3. Career Outlook
Attempting to see which branch of these tech fields is growing faster can be troublesome. However, the world of data science is just slightly outpacing that of cyber security.
Still, it’s worth noting that both fields are growing incredibly fast. In that case, you would be making a sound investment in your future regardless of which job you decided to aim for.
Data scientists benefit from having more utility due to ever-increasing amounts of data being created and discovered depending on what the information is regarding. In other news, those in the cyber security field can find comfort that unless we intend on slowing down the pace we are both developing and using technology, they will always have a job.
4. Job Satisfaction
No one wants to work a job where they aren’t content at the end of the day or feel their work had no beneficial effect on them. Thankfully, data analytics and cyber security have similar levels of job satisfaction.
The similar satisfaction levels across the board could be due to several factors. For example, data analytics is new as a viable industry to delve into, so having a smaller sample size of people combined with the buzz of it being new could cause it to have higher levels of satisfaction.
What You Need to Work in Cyber Security
Pursuing a career in cyber security calls for a very intricate understanding of programming and computer science and a mind to do those things for elongated amounts of time. Not only these but those with a knack for mathematics will have a much easier time deciphering the unique challenges you are required to overcome, with specialized algorithms being one of the focal points of the job.
However, like all high-demand jobs, the ability to articulate issues and questions in a way that makes sense to those not versed in the same areas will prove invaluable.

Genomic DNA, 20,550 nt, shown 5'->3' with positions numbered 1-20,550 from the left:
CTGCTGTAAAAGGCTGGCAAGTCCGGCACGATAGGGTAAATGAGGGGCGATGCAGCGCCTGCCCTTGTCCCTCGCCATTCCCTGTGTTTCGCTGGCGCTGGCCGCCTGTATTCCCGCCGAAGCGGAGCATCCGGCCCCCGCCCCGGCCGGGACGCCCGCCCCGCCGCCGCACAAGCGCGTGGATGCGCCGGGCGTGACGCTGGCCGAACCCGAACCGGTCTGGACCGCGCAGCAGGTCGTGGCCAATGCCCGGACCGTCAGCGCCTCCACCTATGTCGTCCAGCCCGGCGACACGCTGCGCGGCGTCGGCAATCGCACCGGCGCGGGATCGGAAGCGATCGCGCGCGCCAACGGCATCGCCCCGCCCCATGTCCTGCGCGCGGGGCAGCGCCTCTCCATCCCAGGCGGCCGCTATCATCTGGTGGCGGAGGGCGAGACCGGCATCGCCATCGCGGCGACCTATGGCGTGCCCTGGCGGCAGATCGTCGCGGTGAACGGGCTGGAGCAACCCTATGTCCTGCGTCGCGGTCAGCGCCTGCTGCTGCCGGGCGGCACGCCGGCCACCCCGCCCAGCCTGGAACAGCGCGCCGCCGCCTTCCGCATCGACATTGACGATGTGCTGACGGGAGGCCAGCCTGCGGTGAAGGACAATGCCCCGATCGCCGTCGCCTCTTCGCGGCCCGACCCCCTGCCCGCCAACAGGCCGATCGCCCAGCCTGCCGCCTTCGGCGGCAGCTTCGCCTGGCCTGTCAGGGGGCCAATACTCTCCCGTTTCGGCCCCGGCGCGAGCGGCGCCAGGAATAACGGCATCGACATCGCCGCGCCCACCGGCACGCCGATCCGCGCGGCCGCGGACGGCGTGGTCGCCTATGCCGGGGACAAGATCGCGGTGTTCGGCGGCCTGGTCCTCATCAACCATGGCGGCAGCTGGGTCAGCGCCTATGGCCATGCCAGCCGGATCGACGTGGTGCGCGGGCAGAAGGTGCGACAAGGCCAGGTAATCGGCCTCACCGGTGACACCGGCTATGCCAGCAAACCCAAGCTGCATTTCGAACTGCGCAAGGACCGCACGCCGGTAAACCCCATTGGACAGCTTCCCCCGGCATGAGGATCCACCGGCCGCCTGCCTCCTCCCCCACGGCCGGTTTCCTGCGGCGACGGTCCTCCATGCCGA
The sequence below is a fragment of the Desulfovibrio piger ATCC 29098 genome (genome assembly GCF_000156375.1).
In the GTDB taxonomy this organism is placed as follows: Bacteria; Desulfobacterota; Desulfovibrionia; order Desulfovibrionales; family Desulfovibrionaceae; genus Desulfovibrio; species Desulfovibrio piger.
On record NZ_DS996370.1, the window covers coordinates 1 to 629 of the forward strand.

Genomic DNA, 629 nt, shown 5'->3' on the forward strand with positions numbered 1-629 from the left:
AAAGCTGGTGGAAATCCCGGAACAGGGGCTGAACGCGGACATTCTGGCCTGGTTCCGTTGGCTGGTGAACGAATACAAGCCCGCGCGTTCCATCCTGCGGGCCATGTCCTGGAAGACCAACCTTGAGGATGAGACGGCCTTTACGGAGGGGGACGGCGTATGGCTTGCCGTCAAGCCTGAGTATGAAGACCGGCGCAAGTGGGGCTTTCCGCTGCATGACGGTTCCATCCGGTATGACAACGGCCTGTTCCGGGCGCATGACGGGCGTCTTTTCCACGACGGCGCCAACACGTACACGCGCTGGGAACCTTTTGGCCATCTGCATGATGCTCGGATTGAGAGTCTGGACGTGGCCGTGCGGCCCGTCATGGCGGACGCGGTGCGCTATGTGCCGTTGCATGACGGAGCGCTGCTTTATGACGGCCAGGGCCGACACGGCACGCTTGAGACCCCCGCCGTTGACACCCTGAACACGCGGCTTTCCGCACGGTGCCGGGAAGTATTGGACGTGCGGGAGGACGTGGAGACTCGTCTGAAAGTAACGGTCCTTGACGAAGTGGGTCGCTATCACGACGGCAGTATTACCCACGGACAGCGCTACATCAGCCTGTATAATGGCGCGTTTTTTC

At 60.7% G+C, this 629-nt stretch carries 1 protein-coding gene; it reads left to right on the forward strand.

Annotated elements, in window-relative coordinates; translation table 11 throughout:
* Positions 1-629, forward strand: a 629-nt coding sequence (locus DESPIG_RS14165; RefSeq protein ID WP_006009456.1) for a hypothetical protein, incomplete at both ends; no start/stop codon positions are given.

What You Need to Work in Data Analytics
On the other hand, data analytics will focus primarily on statistics and mathematics as the foundation of the job details. It adds additional requirements like expertise in the software that allows you to seamlessly handle the information you are gathering, like SPSS or Excel.
Those with a small background in programming will find their job even easier, but picking up another skill while in the field is never frowned upon.
Which Career Path Is Better?
The correct answer on which career path will be better boils down to your personal preference and your affinity for what each of the requirements for those jobs is unless you are purely picking off of financial security.
Studies by a company known as “Burning Glass Technologies” have calculated that the overall demand for data analysts will continue climbing just as steadily for data analysts as for cyber security professionals.
Data analysts have seen a 27% increase over the next ten years, while cyber security will experience an expected growth of roughly 32%. This means the safest option is cyber security.
These career paths will yield a bright and prosperous future, especially with technology continuing to expand and bleed further into our daily lives, both from a business perspective and personal. That said, it would be better to choose a path you have a passion for instead of purely chasing the raw money value, as you’ll experience more fulfillment and last longer in the industry.